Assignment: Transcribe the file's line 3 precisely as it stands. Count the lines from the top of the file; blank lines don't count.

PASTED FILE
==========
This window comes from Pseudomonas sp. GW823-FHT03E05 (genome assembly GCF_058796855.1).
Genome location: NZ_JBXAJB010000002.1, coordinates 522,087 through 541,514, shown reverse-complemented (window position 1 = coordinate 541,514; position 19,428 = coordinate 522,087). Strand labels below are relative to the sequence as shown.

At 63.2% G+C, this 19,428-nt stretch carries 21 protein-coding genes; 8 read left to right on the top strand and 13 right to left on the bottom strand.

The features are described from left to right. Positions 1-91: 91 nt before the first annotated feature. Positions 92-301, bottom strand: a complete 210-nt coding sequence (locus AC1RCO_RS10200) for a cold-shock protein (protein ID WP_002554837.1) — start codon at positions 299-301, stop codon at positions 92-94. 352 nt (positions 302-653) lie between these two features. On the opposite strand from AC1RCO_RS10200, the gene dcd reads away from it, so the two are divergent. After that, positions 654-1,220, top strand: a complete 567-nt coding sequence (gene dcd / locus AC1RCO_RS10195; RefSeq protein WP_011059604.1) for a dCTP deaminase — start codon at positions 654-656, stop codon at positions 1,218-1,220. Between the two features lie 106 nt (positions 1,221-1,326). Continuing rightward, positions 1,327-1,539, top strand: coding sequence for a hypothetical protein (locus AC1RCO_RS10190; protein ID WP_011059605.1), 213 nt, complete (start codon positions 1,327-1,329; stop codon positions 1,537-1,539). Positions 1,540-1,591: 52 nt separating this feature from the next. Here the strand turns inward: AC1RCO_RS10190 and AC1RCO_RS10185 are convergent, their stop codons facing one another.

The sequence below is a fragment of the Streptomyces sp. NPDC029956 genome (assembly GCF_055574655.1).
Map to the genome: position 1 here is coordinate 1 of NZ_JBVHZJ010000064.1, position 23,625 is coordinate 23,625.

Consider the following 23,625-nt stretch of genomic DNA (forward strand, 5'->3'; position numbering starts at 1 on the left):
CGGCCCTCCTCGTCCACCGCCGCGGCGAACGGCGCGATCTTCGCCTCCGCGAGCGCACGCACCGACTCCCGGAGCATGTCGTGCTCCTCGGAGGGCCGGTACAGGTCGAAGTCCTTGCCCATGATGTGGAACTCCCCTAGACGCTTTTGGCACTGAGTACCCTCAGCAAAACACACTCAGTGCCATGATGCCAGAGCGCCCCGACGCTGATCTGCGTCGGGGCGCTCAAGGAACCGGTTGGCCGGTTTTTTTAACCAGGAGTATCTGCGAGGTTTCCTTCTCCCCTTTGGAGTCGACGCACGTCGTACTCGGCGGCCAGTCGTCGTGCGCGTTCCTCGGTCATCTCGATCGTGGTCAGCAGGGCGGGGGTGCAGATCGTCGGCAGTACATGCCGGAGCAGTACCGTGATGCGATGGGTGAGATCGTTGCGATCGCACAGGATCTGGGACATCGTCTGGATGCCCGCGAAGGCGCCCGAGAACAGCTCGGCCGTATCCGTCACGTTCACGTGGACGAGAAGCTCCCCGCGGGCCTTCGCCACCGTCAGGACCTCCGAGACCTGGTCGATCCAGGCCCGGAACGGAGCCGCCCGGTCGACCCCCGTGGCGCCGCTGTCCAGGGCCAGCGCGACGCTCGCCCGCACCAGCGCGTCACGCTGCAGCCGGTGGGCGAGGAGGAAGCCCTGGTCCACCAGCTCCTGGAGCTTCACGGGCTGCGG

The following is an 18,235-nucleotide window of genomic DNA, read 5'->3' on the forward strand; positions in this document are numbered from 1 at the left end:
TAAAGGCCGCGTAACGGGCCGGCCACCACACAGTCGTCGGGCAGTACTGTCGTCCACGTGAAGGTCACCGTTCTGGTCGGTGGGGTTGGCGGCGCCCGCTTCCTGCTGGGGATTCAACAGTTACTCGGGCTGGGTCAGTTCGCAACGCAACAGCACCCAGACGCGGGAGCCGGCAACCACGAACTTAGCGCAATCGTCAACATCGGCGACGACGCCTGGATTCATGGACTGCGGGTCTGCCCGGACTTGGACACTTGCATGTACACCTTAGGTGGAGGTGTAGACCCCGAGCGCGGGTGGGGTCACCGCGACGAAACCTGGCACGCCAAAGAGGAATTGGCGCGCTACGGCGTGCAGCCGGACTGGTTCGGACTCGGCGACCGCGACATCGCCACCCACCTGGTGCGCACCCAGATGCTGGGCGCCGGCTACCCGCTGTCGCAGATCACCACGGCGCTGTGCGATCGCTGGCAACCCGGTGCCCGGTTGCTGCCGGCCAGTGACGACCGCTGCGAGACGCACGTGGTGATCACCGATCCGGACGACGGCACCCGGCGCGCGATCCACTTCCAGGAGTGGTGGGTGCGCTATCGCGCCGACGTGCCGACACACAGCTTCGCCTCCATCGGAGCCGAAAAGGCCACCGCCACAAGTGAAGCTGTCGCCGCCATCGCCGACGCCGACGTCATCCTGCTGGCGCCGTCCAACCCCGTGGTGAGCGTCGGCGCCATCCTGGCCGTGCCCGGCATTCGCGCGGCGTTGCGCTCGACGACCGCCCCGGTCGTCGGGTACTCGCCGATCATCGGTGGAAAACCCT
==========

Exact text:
At 63.2% G+C, this 19,428-nt stretch carries 21 protein-coding genes; 8 read left to right on the top strand and 13 right to left on the bottom strand.